We are all likely familiar with Beethoven; either we know and love his music or have absorbed it indirectly through film and culture. Some might even know the lamentable story of the musician’s deafness. Those who like to delve a bit deeper into the peculiar proclivities of great artists of the past will know that Beethoven had a, let’s say, special temperament. He was easily impatient, he didn’t particularly like socializing, and he had very strict rituals and routines that, if he couldn’t follow precisely due to an unforeseen event, left him in a state of distress. One of these rituals was starting the day off with a cup of coffee.
First of all: coffee
Despite living in Vienna, whose cafés UNESCO considers a part of its cultural heritage, Ludwig preferred to make his own coffee. He used a technique that he had devised and perfected in Salzburg, in which he ground 60 coffee beans to make eight grams of ground coffee. He meticulously counted each bean every morning and placed them in a coffee pot that the composer himself had designed, with a receptacle similar to an Erlenmeyer flask, similar to current siphon coffee makers. (Despite this fact, coffee historians do not recognize Beethoven in the evolution of coffee making devices.)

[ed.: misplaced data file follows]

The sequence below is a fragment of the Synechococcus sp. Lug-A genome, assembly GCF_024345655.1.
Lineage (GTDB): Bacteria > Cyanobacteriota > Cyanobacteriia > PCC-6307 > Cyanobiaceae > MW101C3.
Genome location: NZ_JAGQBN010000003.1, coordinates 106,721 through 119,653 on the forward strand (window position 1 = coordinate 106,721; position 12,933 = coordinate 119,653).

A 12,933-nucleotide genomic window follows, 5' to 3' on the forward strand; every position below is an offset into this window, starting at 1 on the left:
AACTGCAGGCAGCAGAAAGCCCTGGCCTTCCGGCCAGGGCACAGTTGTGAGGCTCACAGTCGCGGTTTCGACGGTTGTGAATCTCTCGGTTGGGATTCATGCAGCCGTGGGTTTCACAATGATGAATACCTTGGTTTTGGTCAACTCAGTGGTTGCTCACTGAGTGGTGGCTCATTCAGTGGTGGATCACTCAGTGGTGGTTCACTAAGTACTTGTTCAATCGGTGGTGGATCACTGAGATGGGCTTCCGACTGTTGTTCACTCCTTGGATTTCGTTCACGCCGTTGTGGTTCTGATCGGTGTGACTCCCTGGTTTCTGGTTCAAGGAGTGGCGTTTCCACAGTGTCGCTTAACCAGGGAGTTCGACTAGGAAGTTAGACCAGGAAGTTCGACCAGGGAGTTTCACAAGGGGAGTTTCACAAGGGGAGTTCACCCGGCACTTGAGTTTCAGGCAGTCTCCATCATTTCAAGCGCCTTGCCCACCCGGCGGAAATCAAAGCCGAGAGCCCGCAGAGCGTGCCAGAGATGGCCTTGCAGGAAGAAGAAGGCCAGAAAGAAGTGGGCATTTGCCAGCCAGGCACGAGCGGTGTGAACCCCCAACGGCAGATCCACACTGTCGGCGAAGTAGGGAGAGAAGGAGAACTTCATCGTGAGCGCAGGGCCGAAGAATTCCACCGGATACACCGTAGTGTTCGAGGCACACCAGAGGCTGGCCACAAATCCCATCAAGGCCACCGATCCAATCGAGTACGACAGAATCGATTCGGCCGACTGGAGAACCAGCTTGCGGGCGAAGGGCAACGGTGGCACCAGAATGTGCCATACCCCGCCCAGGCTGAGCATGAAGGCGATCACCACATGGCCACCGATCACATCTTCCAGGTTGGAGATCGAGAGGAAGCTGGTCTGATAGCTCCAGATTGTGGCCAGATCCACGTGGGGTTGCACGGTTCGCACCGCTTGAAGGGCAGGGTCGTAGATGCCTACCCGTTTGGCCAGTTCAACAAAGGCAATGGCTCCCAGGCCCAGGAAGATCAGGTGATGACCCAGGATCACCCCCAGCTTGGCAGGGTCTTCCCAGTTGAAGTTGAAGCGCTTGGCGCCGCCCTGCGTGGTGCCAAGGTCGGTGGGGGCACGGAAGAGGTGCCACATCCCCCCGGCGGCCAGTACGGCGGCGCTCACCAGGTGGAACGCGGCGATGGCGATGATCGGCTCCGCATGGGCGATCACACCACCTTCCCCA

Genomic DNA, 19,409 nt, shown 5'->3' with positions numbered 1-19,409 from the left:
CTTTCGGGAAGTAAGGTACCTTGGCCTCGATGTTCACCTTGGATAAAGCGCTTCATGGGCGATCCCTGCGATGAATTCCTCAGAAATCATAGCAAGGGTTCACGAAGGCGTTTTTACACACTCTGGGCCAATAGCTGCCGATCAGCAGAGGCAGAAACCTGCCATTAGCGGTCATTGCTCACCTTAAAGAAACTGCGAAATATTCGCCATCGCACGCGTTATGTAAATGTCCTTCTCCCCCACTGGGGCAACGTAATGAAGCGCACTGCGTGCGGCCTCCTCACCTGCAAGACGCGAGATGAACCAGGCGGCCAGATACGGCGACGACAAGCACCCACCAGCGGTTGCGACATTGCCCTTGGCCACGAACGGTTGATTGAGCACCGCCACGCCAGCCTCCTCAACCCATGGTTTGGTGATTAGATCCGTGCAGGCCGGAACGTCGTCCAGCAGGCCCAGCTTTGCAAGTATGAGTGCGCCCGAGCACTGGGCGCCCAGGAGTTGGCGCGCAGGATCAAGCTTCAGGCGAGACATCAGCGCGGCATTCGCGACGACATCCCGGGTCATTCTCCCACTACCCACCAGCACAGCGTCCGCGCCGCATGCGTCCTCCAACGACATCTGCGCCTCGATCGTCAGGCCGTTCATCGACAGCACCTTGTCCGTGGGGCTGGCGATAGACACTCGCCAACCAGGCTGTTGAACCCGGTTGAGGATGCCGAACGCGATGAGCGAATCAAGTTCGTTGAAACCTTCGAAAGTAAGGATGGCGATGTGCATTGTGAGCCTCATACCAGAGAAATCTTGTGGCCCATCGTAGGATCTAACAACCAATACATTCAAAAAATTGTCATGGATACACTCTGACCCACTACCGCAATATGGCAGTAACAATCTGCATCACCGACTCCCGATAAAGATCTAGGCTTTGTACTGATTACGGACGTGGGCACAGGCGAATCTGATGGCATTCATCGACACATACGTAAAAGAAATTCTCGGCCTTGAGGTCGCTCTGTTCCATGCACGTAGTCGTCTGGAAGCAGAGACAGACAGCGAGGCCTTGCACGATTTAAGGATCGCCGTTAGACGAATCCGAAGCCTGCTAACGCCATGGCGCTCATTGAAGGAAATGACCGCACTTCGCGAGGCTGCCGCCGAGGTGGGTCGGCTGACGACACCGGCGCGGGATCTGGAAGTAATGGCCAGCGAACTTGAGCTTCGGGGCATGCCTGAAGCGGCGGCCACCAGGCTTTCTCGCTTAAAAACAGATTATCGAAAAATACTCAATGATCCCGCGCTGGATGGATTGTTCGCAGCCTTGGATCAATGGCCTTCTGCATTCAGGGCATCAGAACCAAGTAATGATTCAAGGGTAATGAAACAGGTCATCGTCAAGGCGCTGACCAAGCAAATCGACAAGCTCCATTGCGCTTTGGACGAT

Not just any pasta, not just any cheese
According to his official biography written by his former secretary, Beethoven’s favorite food was macaroni and cheese. Remember that both pasta and cheese were luxury goods during that time, with pasta imported from Naples, while cheese had to have a stamp certifying its Parmesan origins.
In letters to various lovers, he took the opportunity to tell them about Viennese food, and the luxuries to which he had access due his composing successes.
For Ludwig, the texture of food weighed heavily on his taste buds. He preferred white fish to beef or poultry, although he never turned down a good roast beef.
Another indispensable dish in the composer’s life and routine was haddock with potatoes in white wine sauce, which he tried for the first time during his stay with the Salzburg Orchestra (being the youngest member throughout his tenure). With a little less fervor, he was also fond of drowned egg soup, something he always requested with exactly 12 eggs. He preferred sweet wines over dry wines and was a big fan of beer.